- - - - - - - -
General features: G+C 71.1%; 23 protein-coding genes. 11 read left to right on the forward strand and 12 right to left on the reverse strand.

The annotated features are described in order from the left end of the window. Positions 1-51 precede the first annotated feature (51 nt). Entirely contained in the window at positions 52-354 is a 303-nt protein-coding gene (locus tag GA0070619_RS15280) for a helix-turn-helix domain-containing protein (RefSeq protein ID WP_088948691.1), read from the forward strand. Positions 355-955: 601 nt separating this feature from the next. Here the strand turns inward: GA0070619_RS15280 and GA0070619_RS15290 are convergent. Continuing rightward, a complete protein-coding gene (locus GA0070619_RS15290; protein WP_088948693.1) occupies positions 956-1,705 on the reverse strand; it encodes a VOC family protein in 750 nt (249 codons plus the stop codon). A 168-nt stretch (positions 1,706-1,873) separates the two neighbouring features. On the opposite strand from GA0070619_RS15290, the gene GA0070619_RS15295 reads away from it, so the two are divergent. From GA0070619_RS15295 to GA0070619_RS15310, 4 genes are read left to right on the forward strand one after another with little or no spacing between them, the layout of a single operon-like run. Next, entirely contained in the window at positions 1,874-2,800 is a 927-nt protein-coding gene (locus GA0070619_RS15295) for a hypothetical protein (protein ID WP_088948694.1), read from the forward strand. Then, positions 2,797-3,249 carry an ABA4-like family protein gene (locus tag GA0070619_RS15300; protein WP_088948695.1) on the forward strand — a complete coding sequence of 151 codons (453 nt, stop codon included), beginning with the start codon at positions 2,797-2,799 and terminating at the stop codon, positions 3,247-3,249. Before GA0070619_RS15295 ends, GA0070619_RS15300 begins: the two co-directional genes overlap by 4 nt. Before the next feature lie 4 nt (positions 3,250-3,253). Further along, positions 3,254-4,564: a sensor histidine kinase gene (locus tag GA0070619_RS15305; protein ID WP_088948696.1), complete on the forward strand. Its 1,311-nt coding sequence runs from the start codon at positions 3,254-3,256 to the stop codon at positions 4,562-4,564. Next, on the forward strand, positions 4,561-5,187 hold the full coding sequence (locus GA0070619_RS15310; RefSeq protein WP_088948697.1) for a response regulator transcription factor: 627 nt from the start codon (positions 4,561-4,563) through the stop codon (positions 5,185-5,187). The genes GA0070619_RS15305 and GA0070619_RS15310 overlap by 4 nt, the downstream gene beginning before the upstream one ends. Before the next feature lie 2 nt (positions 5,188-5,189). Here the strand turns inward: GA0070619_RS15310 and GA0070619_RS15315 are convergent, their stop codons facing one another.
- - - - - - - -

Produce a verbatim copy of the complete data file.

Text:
General features: G+C 71.1%; 23 protein-coding genes. 11 read left to right on the forward strand and 12 right to left on the reverse strand.

The annotated features are described in order from the left end of the window. Positions 1-51 precede the first annotated feature (51 nt). Entirely contained in the window at positions 52-354 is a 303-nt protein-coding gene (locus tag GA0070619_RS15280) for a helix-turn-helix domain-containing protein (RefSeq protein ID WP_088948691.1), read from the forward strand. Positions 355-955: 601 nt separating this feature from the next. Here the strand turns inward: GA0070619_RS15280 and GA0070619_RS15290 are convergent. Continuing rightward, a complete protein-coding gene (locus GA0070619_RS15290; protein WP_088948693.1) occupies positions 956-1,705 on the reverse strand; it encodes a VOC family protein in 750 nt (249 codons plus the stop codon). A 168-nt stretch (positions 1,706-1,873) separates the two neighbouring features. On the opposite strand from GA0070619_RS15290, the gene GA0070619_RS15295 reads away from it, so the two are divergent. From GA0070619_RS15295 to GA0070619_RS15310, 4 genes are read left to right on the forward strand one after another with little or no spacing between them, the layout of a single operon-like run. Next, entirely contained in the window at positions 1,874-2,800 is a 927-nt protein-coding gene (locus GA0070619_RS15295) for a hypothetical protein (protein ID WP_088948694.1), read from the forward strand. Then, positions 2,797-3,249 carry an ABA4-like family protein gene (locus tag GA0070619_RS15300; protein WP_088948695.1) on the forward strand — a complete coding sequence of 151 codons (453 nt, stop codon included), beginning with the start codon at positions 2,797-2,799 and terminating at the stop codon, positions 3,247-3,249. Before GA0070619_RS15295 ends, GA0070619_RS15300 begins: the two co-directional genes overlap by 4 nt. Before the next feature lie 4 nt (positions 3,250-3,253). Further along, positions 3,254-4,564: a sensor histidine kinase gene (locus tag GA0070619_RS15305; protein ID WP_088948696.1), complete on the forward strand. Its 1,311-nt coding sequence runs from the start codon at positions 3,254-3,256 to the stop codon at positions 4,562-4,564. Next, on the forward strand, positions 4,561-5,187 hold the full coding sequence (locus GA0070619_RS15310; RefSeq protein WP_088948697.1) for a response regulator transcription factor: 627 nt from the start codon (positions 4,561-4,563) through the stop codon (positions 5,185-5,187). The genes GA0070619_RS15305 and GA0070619_RS15310 overlap by 4 nt, the downstream gene beginning before the upstream one ends. Before the next feature lie 2 nt (positions 5,188-5,189). Here the strand turns inward: GA0070619_RS15310 and GA0070619_RS15315 are convergent, their stop codons facing one another.